The following newspaper story - published in 1941 - is printed verbatim.
Alterations to be few; Panels kept
By Nat Gorham
A Fabulous period in Buffalo's history is typified by the Goodyear mansion, 888 Delaware Ave., which was taken over this week by the Hospital Service Corporation and the Western New York Medical plan.
From the time it was completed in 1902 at a cost of $500,000 the mansion was the scene of many interesting social functions. The large living room or, "hall," its walls covered with a rich red Italian brocade and with pilasters and cove mouldings of exquisitely carved American walnut, has enclosed receptions for royalty and dances for debutantes and their beaux. Soon it will be the "underwriting and service" room of the corporation. Instead of string orchestras there will be tapping typewriters and the hum of busy people.
The lavish study used by Charles W. Goodyear, who built the home, will be the office of the director and the delicate, charming oval breakfast room will be the office of the comptroller. The board will meet where once the Goodyears kept their books and spent their evenings.
Prince's Chair Remains
Mr. Goodyear owned timber tracts In Louisiana, Mississippi, and Pennsylvania. So extensive were his holdings that if one tract were shorn and replanted, it would have been reforested by the time the lumber jacks had harvested the others. The wood in the Goodyear house is naturally the finest that could have been supplied. Beautiful walnut paneling fills the library and hallways, as well as the living room.
The dining room was furnished with a table, sideboard, and 12 chairs of solid Honduras mahogany, said to have cost $7000. Descendants of Mr. Goodyear own the two chairs in which the King and Queen of Belgium sat in 1919, but the one for Prince Leopold, with his name carved in the back, remains in the house.
One door in the dining room opens into the breakfast room. Another leads onto the loggia commanding a spacious view of the gardens nearby and the lawns beyond. Through still another, one reaches the palm room.
Over the mantle of the marble fireplace in the main hall is a six-foot marble relief called "Life" by K. Bitter, which won first prize at the St. Louis exposition. Weighing two tons, it is placed on a foundation extending to the cellar. It was bought at the recent sale of Goodyear pieces, but the purchaser never took it away because experts found they would have had to tear down the house to get it out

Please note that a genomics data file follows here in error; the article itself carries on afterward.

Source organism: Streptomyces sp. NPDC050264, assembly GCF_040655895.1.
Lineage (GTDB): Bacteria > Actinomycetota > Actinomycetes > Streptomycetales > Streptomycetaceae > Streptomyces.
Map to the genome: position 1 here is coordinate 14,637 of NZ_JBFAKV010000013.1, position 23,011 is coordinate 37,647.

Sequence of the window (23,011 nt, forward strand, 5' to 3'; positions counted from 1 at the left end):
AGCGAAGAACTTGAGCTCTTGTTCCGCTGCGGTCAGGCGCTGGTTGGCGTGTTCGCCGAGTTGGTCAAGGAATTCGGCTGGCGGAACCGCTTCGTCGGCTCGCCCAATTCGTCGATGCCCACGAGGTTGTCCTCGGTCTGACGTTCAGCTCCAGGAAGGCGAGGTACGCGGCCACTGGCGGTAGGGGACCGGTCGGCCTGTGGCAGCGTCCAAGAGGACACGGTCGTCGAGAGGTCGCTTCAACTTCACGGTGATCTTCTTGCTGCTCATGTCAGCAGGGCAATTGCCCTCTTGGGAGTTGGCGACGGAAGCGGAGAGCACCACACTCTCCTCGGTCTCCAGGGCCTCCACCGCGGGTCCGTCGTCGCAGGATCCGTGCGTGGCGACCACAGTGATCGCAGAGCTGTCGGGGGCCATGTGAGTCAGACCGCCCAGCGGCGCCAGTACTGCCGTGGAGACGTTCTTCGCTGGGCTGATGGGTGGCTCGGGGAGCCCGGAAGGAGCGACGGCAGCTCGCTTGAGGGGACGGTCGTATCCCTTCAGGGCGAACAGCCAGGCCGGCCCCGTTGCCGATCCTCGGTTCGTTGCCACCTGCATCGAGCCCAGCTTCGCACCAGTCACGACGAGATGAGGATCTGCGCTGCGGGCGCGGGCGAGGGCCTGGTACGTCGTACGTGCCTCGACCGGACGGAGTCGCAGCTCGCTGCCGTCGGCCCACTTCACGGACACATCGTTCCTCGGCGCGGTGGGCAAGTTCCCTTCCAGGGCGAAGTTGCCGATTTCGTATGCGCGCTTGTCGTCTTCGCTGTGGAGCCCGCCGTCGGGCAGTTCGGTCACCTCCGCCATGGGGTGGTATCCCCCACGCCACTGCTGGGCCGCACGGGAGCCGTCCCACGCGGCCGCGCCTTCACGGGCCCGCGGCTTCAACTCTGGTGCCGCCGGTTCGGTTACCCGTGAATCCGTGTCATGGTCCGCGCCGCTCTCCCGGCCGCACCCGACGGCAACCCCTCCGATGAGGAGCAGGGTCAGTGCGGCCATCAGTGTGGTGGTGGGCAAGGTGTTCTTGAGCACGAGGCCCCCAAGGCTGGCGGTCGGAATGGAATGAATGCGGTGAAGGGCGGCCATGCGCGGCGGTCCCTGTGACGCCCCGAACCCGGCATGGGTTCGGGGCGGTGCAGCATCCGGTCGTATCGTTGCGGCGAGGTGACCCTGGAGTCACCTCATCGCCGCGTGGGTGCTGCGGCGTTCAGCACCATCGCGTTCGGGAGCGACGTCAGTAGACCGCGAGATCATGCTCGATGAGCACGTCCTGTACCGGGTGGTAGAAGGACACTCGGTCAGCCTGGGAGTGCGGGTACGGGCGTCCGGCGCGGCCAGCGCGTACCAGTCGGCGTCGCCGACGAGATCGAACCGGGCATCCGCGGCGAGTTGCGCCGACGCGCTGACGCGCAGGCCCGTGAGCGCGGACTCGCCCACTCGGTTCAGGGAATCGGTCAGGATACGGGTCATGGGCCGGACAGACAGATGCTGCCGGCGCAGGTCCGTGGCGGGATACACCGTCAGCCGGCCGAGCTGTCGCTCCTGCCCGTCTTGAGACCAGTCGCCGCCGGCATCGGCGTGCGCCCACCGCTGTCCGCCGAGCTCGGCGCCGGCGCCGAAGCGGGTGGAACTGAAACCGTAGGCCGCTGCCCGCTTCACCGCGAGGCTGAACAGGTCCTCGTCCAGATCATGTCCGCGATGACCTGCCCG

On Five Levels
In the butler's pantry, presided over for years by Alfred Taylor, are two long German silver sinks and rinsing trays. The kitchen was distinguished by a fine large stove with an overhanging metal hood and by an electric refrigerator opening into the kitchen and also into a hall back of the kitchen. It was large enough to hold a side of beef as well as other large stores.
The house has five levels: basement, ground floor, first bedroom floor, second bedroom floor, and attic. Through three of these floors, from the ground to the second bedroom floors, spirals a graceful staircase with a wrought-iron balustrade and an oak hand rail. A heavy iron chain drops 40 feet through the well and at the end is a polychrome chandelier.
There are nine bedrooms on the two bedroom floors, each with a luxurious marble fireplace and each with a marble bathroom. A sewing room, 20 by 20 feet, has flowered wallpaper, a fireplace, and a built-in closet with wash basins.
Mrs. Goodyear, who died last September, occupied the bedroom in the southeast corner of the second floor and Mr. Goodyear, who died 28 years ago, the room adjoining. Both are beautiful paneled with solid mahogany.
In Blue Brocade
Two of the most beautiful rooms of the house were those occupied by Mrs. Arnold B. Watson, daughter of Mr. and Mrs. Goodyear. The large sitting room of her apartment was covered with a light blue brocade and the woodwork painted with 10 or 12 coats of ivory enamel.
There are four servants' bedrooms on the second floor, five on the third, and four over the garage. In the attic is a 40-foot cedar chest for storing Oriental rugs and several cedar rooms for linens. An elevator extends through the five levels. In the basement are two boilers for the steam heat and a coal bin holding 65 tons.
The main floor is supported by steel "I" beams resting on giant stone and concrete pillars. On the beams is a layer of two inches of concrete and on this a rough wood flooring and finally the hardwood. Experts believe this floor is as strong as a factory floor.
With the exception of the kitchen and pantries and a few of the bedroom partitions, the house will not be changed by the hospital corporation. It expects to move in May 1.
Taylor Caldwell (Mrs. Marcus Reback), Buffalo author, was inspired to write her forthcoming book, "The Strong City," while attending the sale of furnishings in the house.
See also: Highlights of Buffalo's History, 1941